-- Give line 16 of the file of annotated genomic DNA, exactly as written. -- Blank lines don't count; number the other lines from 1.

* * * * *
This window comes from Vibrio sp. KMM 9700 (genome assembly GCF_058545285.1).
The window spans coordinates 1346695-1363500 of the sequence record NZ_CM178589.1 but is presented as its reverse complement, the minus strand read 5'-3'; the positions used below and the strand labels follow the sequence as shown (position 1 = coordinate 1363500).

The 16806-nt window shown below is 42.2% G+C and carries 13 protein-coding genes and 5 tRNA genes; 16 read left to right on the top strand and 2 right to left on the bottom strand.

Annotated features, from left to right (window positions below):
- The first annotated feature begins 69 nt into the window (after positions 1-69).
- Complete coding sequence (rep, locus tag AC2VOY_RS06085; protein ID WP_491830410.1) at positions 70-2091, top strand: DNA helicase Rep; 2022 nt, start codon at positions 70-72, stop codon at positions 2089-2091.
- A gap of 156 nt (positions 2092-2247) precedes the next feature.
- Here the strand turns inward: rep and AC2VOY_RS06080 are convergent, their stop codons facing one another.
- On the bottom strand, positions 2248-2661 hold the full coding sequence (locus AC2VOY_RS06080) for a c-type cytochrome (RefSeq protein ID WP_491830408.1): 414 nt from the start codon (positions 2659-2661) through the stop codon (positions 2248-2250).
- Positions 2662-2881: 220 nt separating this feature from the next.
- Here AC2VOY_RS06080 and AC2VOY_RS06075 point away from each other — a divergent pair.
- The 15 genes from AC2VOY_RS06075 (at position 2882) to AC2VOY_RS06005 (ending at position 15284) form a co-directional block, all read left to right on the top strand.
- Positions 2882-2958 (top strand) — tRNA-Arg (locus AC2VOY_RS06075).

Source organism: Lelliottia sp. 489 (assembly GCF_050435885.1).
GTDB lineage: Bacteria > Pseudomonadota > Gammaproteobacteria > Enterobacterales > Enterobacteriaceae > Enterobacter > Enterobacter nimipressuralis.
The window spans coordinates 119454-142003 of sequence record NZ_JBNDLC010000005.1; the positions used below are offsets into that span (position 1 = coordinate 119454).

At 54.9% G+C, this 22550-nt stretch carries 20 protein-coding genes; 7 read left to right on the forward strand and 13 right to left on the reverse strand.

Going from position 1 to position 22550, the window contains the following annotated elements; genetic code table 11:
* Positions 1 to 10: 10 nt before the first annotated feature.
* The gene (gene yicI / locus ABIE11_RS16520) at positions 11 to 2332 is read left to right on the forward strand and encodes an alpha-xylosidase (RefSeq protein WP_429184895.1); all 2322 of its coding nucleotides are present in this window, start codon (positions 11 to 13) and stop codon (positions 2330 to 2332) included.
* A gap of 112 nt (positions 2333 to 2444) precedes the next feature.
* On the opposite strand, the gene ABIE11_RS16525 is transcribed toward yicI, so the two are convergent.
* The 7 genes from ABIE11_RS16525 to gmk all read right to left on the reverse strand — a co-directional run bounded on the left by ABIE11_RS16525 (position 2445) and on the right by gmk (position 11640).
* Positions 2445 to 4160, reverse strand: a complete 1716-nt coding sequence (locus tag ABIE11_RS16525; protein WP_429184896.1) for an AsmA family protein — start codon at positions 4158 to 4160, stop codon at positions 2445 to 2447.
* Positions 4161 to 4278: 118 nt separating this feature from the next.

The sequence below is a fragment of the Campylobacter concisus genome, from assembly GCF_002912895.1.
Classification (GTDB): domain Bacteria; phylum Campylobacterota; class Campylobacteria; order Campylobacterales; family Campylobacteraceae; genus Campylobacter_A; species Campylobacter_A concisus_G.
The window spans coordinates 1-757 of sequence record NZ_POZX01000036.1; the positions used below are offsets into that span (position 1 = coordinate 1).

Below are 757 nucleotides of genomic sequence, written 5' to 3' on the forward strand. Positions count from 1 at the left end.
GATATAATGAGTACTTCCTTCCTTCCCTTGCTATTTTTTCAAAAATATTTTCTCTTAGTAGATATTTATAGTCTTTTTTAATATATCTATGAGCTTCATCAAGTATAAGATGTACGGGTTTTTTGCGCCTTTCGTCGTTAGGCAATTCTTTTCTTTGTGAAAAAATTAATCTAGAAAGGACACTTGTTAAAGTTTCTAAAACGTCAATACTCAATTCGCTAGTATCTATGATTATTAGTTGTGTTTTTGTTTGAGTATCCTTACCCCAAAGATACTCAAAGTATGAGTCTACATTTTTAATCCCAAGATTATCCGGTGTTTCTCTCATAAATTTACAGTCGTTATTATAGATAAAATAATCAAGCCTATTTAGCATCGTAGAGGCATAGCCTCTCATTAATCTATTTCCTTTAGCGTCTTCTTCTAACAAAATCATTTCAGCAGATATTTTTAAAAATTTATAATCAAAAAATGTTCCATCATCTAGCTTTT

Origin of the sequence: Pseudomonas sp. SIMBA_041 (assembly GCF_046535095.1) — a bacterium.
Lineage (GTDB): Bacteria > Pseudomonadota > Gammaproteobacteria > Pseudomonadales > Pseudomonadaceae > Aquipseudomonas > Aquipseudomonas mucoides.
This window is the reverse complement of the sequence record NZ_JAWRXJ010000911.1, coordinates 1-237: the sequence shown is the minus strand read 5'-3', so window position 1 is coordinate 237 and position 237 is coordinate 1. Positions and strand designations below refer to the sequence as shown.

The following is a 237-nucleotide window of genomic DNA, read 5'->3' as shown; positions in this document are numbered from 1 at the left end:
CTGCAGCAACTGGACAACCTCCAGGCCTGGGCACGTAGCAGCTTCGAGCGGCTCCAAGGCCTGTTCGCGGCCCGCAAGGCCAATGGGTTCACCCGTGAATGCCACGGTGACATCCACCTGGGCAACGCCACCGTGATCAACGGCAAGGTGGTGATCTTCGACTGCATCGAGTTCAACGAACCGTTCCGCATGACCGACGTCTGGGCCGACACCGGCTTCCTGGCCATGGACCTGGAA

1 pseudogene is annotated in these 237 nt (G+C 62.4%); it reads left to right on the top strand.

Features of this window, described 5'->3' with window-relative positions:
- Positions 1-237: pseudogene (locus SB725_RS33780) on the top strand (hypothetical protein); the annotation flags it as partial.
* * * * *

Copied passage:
The window spans coordinates 119454-142003 of sequence record NZ_JBNDLC010000005.1; the positions used below are offsets into that span (position 1 = coordinate 119454).